The Templo Mayor excavation in present-day Mexico City has unearthed an exciting site; in March 2019, archaeologists found a cache of sacrifices and offerings that may indicate the burial of royalty. The trove was discovered near the holiest temple in the Aztec world, Templo Mayor, which has been described in historical accounts as the resting place of the Aztec kings. Archaeologists have never found an Aztec royal burial despite decades of excavations, but this recent discovery may lead to the first.
Due to a combination of Spanish post-conquest histories, which describe the cremation and burial of three emperors from 1469-1502 CE at the Templo Mayor, and a nearby monolith with an inscription dated 1502, the archaeologists theorize the offerings were for the emperor Ahuitzotl, who ruled from 1486-1502 CE.
The cache was found to have many items known to be associated with Aztec emperors and the god Huitzilopochtli, including animals, emblems, and the remains of a child, possibly a human sacrifice. Only part of the cache has been excavated thus far, and more testing is necessary to obtain details on the sacrifices. The presence of this trove and the items found in it, however, suggest the emperor's remains may be discovered later in the excavation.
One of the most impressive offerings in the tomb was a jaguar dressed as a warrior. The jaguar had its heart ripped out as part of a ritual sacrifice. Jaguars were highly honored in Aztec culture, used as a symbol of power and prestige. They were associated with royalty and acted as a protective animal, or nahual, for emperors; the presence of a jaguar sacrifice indicates the tomb may have belonged to an individual of high royal status, likely the emperor.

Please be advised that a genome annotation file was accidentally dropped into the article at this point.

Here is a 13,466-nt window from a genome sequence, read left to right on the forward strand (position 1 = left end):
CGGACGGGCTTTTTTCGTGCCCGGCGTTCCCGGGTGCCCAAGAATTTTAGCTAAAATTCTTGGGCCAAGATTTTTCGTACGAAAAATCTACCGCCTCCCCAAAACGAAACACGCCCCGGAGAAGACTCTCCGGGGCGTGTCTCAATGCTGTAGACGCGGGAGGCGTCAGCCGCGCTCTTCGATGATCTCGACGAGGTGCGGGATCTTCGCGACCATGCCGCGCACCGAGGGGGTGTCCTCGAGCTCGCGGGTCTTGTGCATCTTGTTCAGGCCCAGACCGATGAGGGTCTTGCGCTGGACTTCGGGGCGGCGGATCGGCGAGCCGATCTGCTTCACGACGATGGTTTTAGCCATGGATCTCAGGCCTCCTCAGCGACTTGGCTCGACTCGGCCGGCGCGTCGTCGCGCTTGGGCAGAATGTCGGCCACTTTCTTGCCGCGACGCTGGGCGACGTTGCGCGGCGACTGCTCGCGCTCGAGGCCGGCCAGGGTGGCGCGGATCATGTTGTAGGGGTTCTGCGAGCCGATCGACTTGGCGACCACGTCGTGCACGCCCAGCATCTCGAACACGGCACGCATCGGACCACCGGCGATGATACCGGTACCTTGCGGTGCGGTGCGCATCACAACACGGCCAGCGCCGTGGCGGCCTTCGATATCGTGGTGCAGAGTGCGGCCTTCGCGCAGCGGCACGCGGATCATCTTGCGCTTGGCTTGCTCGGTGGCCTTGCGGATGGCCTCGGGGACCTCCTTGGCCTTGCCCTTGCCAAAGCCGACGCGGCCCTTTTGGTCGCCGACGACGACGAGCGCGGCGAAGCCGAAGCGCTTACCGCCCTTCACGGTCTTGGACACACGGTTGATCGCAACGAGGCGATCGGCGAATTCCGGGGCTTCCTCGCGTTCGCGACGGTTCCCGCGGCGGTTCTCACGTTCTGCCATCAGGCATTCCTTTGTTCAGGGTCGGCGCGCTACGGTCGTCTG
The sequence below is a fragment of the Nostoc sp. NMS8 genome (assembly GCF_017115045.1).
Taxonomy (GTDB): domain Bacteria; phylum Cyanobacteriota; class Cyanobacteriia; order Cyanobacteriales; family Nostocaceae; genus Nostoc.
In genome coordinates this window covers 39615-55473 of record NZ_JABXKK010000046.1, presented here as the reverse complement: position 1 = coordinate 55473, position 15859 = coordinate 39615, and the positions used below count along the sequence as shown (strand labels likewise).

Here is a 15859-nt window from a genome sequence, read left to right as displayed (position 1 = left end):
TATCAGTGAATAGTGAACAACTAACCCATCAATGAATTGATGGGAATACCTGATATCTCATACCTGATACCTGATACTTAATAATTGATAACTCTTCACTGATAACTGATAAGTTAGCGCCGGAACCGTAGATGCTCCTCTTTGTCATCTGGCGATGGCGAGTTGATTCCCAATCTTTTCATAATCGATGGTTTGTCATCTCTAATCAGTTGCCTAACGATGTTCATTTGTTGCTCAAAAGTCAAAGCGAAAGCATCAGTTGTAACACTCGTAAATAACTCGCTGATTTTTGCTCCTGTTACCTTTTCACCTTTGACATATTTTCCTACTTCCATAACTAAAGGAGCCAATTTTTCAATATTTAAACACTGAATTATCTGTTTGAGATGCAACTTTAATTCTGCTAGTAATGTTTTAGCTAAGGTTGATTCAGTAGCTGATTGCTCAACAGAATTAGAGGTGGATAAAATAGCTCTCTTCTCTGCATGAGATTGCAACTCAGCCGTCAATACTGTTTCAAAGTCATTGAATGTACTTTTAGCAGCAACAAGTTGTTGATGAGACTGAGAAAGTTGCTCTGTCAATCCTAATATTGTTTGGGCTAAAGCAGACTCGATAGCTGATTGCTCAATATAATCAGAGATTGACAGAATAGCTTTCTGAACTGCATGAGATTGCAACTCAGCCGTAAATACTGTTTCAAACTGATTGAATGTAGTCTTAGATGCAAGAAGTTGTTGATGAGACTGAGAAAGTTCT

Furthermore, the jaguar was the symbolic animal of the elite jaguar warriors of the Aztec military. The warrior adornments on the jaguar may have connected the emperor to the strength and bravery commonly associated with them.
The tomb also contained a human sacrifice: a young boy of approximately 9 years old, dressed to resemble the sun god Huitzilopochtli; wings made from hawk bones were attached to his shoulders. The boy's heart may have been removed in ritual sacrifice, similar to the jaguar, but more tests will be needed before this can be confirmed.
Human sacrifice played a vital spiritual role in Aztec society. The Aztecs believed Huitzilopochtli was engaged in a never-ending fight against darkness, where the fate of the world hung in the balance. As Huitzilopochtli was the god of the sun, they needed to feed the deity with human hearts and blood to keep the sun moving and preserve the world.
In the large stone box containing the remains of the jaguar, there were several other offerings, including a spear thrower. The spear thrower, also known as an atlatl, is an ancient device that propelled darts and was usually associated with the Aztec gods.
In common representations of the god Huitzilopochtli, he is holding an atlatl; this is because in Aztec myth the god himself brought the tool to the Aztec people. It was more than an instrument of conflict; it was a knowledge ordained by the heroic god of combat.
The remains of the jaguar found among the trove had a carved wooden emblem of Huitzilopochtli placed on its back, and another of these wooden disks was placed with the remains of the boy. Huitzilopochtli was the god of combat and the sun, associated with warriors and rulers.
His symbolism ties in with the overwhelming emphasis on warriors and royalty in the tomb, and as the god who fought against the darkness and was powered by blood, he was the intended beneficiary of the jaguar and human sacrifices in the tomb.